Anglicky (český popis chybí)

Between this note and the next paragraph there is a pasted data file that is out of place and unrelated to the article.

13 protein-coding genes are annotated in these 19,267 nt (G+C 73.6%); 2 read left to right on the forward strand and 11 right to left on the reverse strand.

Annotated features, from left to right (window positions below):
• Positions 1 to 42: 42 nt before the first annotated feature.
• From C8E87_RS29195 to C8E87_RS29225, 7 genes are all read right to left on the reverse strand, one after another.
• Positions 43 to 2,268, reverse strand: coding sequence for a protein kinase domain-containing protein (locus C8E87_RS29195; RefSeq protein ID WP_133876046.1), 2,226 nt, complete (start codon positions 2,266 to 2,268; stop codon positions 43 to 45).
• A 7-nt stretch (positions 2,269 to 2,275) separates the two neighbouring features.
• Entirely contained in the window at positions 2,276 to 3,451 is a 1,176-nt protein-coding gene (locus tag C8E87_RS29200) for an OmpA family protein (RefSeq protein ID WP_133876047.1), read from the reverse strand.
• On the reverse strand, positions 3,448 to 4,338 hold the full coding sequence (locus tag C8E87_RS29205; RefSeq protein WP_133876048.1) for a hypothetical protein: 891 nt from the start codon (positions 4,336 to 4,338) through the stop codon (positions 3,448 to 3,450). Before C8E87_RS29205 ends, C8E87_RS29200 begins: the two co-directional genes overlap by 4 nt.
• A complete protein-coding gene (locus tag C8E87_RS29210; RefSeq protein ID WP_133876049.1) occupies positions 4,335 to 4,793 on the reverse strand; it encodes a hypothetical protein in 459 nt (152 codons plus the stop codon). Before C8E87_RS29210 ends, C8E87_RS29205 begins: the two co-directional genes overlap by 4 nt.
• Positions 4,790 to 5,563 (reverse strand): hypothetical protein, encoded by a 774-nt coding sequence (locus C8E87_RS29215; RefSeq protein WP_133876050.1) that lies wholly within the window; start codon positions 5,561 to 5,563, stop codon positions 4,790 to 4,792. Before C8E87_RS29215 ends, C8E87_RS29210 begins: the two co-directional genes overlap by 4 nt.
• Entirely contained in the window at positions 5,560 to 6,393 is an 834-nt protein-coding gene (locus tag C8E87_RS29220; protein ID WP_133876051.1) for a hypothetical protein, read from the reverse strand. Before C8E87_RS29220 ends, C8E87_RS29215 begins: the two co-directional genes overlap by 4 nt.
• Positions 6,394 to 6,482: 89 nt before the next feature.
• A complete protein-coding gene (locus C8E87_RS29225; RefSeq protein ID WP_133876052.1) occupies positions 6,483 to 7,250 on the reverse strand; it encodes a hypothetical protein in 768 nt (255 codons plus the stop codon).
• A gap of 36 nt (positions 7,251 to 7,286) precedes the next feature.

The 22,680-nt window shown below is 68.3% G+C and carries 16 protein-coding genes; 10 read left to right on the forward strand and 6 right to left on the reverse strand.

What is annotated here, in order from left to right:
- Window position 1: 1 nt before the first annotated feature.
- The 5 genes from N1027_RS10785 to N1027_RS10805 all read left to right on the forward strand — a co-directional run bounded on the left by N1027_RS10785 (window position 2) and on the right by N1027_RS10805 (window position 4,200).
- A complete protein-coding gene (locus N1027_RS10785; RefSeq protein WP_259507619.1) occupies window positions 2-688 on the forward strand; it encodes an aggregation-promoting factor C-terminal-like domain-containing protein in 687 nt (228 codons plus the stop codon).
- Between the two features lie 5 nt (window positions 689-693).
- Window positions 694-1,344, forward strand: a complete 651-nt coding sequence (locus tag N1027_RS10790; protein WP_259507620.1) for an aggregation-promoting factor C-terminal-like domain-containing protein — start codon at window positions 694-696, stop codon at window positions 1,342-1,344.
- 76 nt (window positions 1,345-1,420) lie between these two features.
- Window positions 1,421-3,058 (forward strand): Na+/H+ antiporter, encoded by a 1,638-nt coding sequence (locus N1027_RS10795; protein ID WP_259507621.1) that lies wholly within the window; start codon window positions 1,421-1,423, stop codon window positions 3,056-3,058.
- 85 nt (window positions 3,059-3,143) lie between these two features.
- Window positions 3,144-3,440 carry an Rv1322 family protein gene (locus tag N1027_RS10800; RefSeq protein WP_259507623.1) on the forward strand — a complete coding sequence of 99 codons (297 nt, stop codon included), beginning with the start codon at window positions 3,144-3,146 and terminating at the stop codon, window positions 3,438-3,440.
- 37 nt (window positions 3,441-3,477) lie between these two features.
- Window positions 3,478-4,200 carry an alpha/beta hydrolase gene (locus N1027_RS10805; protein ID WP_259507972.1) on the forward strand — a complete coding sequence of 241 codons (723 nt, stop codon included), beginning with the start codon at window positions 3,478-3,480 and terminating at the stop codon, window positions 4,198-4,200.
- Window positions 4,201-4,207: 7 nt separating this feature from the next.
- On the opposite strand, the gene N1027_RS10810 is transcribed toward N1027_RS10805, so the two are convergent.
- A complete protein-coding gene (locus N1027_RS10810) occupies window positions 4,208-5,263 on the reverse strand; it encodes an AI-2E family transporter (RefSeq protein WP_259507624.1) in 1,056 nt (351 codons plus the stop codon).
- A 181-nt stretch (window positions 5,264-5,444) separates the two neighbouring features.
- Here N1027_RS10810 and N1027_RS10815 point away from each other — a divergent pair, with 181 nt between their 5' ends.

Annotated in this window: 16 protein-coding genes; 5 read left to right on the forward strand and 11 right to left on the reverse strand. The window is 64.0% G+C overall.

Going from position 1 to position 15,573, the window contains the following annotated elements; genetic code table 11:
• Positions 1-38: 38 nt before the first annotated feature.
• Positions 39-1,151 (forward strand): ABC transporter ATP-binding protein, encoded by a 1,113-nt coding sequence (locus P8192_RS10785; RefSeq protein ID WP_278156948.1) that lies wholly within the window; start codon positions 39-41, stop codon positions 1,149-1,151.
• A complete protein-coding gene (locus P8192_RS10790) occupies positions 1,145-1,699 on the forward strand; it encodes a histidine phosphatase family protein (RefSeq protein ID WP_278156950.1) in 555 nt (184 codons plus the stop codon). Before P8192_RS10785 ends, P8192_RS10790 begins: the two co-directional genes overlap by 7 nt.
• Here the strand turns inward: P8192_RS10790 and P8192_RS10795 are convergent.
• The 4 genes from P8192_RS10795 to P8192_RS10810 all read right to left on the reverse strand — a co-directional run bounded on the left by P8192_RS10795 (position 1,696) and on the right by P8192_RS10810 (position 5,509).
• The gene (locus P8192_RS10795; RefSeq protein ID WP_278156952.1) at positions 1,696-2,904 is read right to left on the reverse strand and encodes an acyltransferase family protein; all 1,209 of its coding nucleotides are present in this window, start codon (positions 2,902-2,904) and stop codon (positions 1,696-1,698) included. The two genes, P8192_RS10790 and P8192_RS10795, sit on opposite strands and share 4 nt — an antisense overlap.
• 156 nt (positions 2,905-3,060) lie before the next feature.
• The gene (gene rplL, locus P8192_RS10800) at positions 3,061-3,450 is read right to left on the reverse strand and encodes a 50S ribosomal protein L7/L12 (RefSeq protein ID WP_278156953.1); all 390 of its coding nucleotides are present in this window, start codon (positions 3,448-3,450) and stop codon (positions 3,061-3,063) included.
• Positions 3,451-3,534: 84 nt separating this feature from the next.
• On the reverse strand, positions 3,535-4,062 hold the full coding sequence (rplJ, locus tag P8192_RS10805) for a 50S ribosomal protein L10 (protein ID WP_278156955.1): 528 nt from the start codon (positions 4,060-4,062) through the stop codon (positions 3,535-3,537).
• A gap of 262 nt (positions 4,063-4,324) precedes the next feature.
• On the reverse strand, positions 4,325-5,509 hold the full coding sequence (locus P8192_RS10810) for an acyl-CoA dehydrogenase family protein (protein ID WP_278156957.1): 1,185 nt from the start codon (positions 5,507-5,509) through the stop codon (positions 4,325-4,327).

The 1978 and 1979 Dodge Magnum in the United States and Canada was an addition to the Chrysler line up that allowed Richard Petty to continue racing with a Mopar. The Magnum was sold in two forms; the "XE" and the "GT". It was the last vehicle to use the long running Chrysler B platform. The appearance was somewhat of a rounded off Charger, and was in response to getting a car that would be eligible for NASCAR that would be more aerodynamic, something the 1975-78 Charger was not. Styling features included four rectangular headlights behind retractable clear covers, with narrow opera windows, and an optional T-bar or power sunroof. The Magnum was well-featured with power steering, brakes and seats; the suspension included Chrysler's standard adjustable, longitudinal torsion bars, lower trailing links, and front and rear anti-sway bars. The base engine was the 318 in³ V8 with Lean Burn, while two and four-barrel carbureted 360 and 400 V8s were also available; weight was nearly 3,900 lb (1,800 kg). The 400 was dropped from the option list in 1979 as Chrysler stopped production of big-block V-8's in production cars at the end of 1978. A performance model, the "GT" was available with the 400 V8 in 1978 and the "E58" police interceptor (360 V8-195 HP) engine in 1979 along with HD suspension, special axle, special "GT" badging and a "turned metal" dash applique. Technology was advanced for the time with an onboard spark control computer from inception, electronic ignition, and a lockup torque converter. The Magnum name was discarded quickly in favor of the Mirada, a smaller car that was also shared an all new body with the Chrysler Cordoba. The Magnum has something of a cult following today, with several clubs and enthusiasts who are dedicated to the recognition and preservation of Chrysler's "last B-body". In 1979, they made 3,704 Dodge Magnums with the T-Top.